If the characteristics of products are the same, the price decides. This price was set by Bird and Lime, the first-movers from California, with a $ 1 per-ride activation fee plus 15 to 20 cents a minute. With a purchase price of under $ 300 for the scooter, sometimes ten trips a day per scooter and the fact that the scooters themselves are used as a billboard in the street, which is why only low marketing costs come on top, the scooter pays off in the best case in the first month. These are constellations that venture capital funds love, which is why Bird, faster than any start-up, has managed to achieve billions in valuation in less than a year, becoming a unicorn.

It remains to be seen whether end customers will always rent an e-scooter at these low purchase prices for their daily journey to the subway. Sonner or later the first of the above-mentioned start-ups will switch its business model to economies of scale and will tick the activation fee. Then the hockey stick business planning gets a small dent and unicorns become Haflinger horses. Never mind, they can also gallop pretty well.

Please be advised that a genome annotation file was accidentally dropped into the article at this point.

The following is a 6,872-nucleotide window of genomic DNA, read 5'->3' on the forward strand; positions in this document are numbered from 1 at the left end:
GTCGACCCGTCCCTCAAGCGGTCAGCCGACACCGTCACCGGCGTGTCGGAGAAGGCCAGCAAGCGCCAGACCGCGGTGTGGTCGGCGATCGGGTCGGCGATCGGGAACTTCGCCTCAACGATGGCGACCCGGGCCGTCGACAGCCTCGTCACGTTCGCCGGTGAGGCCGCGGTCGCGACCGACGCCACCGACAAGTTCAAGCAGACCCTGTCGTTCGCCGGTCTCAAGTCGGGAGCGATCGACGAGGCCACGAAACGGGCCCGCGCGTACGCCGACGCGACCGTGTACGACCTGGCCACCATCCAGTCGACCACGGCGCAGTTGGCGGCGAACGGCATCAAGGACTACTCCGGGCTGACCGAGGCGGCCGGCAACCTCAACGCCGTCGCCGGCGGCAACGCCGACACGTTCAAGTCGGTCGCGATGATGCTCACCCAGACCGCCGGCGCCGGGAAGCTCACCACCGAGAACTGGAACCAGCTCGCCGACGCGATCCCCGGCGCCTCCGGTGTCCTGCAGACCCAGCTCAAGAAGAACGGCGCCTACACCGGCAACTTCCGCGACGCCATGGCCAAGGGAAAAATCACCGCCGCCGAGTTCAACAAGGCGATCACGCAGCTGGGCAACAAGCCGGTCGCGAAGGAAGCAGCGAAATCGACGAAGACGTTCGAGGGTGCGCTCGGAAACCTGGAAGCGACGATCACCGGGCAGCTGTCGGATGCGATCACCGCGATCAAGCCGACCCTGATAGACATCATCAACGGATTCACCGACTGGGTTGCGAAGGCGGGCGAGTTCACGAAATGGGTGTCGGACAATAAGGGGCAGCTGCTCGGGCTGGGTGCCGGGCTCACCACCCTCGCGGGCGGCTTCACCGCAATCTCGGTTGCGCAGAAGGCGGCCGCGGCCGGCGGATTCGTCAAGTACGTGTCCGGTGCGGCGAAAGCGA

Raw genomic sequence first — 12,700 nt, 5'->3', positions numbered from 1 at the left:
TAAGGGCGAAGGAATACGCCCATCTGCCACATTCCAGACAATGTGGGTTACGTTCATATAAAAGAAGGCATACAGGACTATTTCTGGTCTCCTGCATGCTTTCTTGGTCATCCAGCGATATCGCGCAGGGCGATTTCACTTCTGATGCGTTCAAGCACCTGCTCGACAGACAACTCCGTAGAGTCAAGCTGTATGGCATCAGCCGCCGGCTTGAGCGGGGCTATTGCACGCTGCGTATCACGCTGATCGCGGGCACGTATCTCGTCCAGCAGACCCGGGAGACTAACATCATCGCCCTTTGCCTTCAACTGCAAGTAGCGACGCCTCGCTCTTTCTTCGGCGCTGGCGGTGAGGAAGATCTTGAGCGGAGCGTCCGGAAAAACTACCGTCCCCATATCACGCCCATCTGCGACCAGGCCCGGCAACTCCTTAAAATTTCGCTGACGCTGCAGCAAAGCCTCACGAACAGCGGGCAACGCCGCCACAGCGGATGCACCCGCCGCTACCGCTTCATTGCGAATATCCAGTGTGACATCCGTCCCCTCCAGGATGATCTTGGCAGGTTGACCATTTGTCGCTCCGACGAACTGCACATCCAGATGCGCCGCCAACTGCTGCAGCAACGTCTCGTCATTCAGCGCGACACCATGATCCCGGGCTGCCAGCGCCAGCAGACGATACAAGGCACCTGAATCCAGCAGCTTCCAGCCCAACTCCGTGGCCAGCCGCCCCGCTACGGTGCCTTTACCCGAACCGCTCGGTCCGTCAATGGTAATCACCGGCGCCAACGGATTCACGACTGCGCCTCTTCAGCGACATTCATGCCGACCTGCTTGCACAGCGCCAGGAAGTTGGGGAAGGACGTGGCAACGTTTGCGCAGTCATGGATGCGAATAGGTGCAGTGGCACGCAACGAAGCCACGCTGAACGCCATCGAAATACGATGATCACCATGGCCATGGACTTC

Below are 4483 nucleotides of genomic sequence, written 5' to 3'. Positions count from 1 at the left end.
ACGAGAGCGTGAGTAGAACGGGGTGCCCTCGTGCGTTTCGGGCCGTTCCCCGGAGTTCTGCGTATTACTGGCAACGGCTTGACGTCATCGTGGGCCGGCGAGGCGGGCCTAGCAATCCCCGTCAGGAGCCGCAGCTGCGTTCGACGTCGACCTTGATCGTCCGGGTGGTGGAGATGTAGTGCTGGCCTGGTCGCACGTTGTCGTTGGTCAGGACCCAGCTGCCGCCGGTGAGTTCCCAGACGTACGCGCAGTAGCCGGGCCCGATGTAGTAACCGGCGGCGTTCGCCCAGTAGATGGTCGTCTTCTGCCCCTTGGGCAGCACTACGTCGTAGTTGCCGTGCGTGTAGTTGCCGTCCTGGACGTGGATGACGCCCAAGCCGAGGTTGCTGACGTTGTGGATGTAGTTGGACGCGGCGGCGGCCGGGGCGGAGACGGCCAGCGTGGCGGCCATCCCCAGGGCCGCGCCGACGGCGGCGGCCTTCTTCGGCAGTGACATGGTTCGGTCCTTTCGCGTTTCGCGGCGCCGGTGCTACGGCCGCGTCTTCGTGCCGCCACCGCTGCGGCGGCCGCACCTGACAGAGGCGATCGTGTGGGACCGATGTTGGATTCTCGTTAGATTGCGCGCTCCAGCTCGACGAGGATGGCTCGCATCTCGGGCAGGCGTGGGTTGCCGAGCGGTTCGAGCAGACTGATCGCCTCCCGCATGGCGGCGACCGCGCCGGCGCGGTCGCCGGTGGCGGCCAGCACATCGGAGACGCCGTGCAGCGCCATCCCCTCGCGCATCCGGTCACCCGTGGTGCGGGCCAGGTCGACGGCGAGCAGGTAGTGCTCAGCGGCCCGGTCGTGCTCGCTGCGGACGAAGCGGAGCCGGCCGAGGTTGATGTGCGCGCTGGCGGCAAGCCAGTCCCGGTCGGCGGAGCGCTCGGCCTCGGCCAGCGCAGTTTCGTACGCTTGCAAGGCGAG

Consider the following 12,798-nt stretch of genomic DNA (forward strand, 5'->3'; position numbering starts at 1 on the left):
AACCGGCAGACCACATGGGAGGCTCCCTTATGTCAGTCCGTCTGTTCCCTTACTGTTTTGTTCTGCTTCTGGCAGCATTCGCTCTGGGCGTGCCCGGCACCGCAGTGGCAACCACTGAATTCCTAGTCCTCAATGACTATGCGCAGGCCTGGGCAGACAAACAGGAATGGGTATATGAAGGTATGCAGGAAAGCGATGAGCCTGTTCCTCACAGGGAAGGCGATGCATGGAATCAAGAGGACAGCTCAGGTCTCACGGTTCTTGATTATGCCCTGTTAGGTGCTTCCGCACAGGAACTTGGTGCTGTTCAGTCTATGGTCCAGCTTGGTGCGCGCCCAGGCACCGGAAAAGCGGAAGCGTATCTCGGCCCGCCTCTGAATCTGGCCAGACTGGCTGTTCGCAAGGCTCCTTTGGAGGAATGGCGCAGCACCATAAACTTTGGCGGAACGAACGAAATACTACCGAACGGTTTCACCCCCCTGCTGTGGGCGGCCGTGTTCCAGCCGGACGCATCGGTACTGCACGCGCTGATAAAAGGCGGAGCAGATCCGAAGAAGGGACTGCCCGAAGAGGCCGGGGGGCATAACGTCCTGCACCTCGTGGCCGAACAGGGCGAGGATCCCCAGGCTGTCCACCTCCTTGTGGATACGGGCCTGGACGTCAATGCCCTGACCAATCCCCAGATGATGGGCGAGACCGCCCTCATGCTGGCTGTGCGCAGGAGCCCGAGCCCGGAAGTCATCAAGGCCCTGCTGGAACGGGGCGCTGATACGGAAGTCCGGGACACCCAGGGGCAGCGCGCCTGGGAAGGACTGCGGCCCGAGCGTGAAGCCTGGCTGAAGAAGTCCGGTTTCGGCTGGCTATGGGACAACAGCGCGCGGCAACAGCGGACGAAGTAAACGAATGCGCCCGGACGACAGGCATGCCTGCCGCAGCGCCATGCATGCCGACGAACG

Now the cities are being disrupted

In German cities, mobility service providers from the US and Asia have left scorched earth. In Munich, for example, the bankruptcy of the bike-sharing service Obike from Singapore left around 7,000 bikes overnight. As a result, the city was literally littered with scrap bikes in rivers, parks or trees.